I don’t think that’s quite right. For one, to the extent that there isn’t a separate, well-structured, independent campaign against Griswold right now, that’s because it would by definition have to be a campaign against Roe as well. Any desire to overturn the former would have been subsumed by the higher-order fight against the latter for the last 50 years. There may be conservative legal thinkers out there who want Roe overturned but not Griswold, either for practical or for constitutional reasons. But if there is a single one who thinks Griswold should go but Roe should stay, I have never heard of them, and I would be fascinated to meet them.
What’s more, there are also plenty of anti-abortion activists who oppose access to contraception, albeit often to varying degrees and in varying circumstances. They can often be read in the pages of National Review. In 2008, conservative writer Michael New argued that the anti-abortion community should oppose expanded access to contraceptives, even if that access would reduce the number of abortions, because it would damage the movement’s broader aspirations and moral stances.
“If sexually active individuals used birth control more often, there would likely be fewer unwanted pregnancies,” he wrote. “However, easier access to contraceptives might encourage even more sexual activity among unmarried people. This is especially the case if contraceptives are made available to populations which include a high percentage of sexually inactive people, such as young teens. It would send powerful messages about the sort of sexual behavior that is both expected and acceptable.”
Alexandra DeSanctis, writing for National Review in 2016, argued that many well-known types of contraception actually induce abortions. She distinguished between methods that prevent ovulation or fertilization—presumably condoms, the daily birth-control pill, and the like—and those that prevented an embryo’s implantation and development. IUDs, she noted, either prevent an embryo from implanting itself in the uterine wall or are generally toxic to it. And she argued that emergency contraceptives like Plan B often function like abortion-inducing drugs by destroying embryos, unless taken at specific times in the monthly cycle.
Both of these writers were addressing specific claims and arguments during the Obama-era debates over access to contraceptives and religious liberty claims. But they drew upon philosophical positions that go beyond those specific debates. “Embryos are surely humans as much as you and I, who began as embryos just like everyone else,” DeSanctis concluded. “Their lives are surely ended by these methods of birth control; if murder is ever wrong, abortifacient drugs must be wrong, too.” Taken to its logical conclusion, this could point toward weakening Griswold if not outright overturning it.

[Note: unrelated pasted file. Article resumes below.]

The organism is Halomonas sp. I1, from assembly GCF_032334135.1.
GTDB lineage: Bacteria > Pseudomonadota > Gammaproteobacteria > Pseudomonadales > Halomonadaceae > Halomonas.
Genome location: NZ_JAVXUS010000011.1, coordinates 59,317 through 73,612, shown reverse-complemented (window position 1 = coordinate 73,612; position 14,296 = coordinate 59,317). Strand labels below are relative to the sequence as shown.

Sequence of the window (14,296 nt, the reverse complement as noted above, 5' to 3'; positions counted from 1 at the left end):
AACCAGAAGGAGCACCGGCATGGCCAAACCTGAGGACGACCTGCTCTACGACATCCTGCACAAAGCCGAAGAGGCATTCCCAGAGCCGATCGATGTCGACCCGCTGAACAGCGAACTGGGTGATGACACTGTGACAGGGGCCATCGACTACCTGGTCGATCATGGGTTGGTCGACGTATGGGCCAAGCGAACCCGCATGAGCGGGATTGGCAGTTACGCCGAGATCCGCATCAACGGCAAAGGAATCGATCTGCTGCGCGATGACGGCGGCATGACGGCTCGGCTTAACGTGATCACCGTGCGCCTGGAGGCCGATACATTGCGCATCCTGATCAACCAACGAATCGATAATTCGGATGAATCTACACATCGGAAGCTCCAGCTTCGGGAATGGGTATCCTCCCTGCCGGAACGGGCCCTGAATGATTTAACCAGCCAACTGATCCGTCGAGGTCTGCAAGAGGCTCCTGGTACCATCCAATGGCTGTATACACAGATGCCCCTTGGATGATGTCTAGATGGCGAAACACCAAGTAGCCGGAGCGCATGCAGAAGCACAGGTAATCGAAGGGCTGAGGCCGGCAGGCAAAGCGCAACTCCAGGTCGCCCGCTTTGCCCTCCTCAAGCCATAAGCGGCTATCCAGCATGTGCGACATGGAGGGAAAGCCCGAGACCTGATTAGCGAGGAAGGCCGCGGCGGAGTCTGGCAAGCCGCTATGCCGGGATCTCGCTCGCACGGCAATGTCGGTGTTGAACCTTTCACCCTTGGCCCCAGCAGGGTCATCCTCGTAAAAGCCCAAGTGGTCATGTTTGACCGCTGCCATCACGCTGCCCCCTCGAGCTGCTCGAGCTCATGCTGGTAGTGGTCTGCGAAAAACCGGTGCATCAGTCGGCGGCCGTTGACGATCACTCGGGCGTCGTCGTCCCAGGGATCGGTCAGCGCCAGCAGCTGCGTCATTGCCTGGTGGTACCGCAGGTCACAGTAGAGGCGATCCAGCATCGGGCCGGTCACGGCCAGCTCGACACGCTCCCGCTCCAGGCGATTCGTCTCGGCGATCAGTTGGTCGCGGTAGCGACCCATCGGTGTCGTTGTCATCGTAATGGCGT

National Review, of course, does not pass laws. But a growing number of Republican lawmakers have either aired criticism of the 1965 ruling or supported legislative measures that could violate it. Some of the state abortion bans under consideration or already enacted could ban some forms of contraceptives like Plan B. And GOP legislators in states like Oklahoma and Texas are already taking steps to restrict abortion pills that could be obtained by mail to circumvent state-level bans. It’s possible that anti-abortion lawmakers and activists will take the jump from mifepristone to Plan B if they philosophically believe that both drugs cause abortions.
The Wall Street Journal is also trying to tamp down concerns about Griswold. Its editorial board recently claimed that the court’s conservative justices have always declined to discuss Roe in their confirmation hearings but often expressed support or acceptance of Griswold. This is also not quite right. “My bottom line was that I felt that there was a right to privacy in the Constitution, and that the marital right to privacy, of course, is at the core of that,” the Journal quoted Thomas telling senators in his 1991 hearing. By 2003, when he dissented from the court’s ruling in Lawrence, Thomas stated outright that there was “no general right to privacy” by quoting from another justice’s dissent in—you guessed it—Griswold. I guess he changed his mind.
What about gay rights decisions like Lawrence v. Texas and Obergefell v. Hodges? The latter decision still comes under fire from right-wing lawmakers like Tennessee Senator Marsha Blackburn and Texas Senator John Cornyn. It’s also possible that a state like Texas could mount some sort of defiant stand against Obergefell after Dobbs is handed down, sensing weakness and a moment to strike. Lawrence is not invulnerable either. After the 2003 ruling, some states like Montana repealed their laws that had criminalized same-sex relationships. But more than a dozen states still technically have those laws on the books.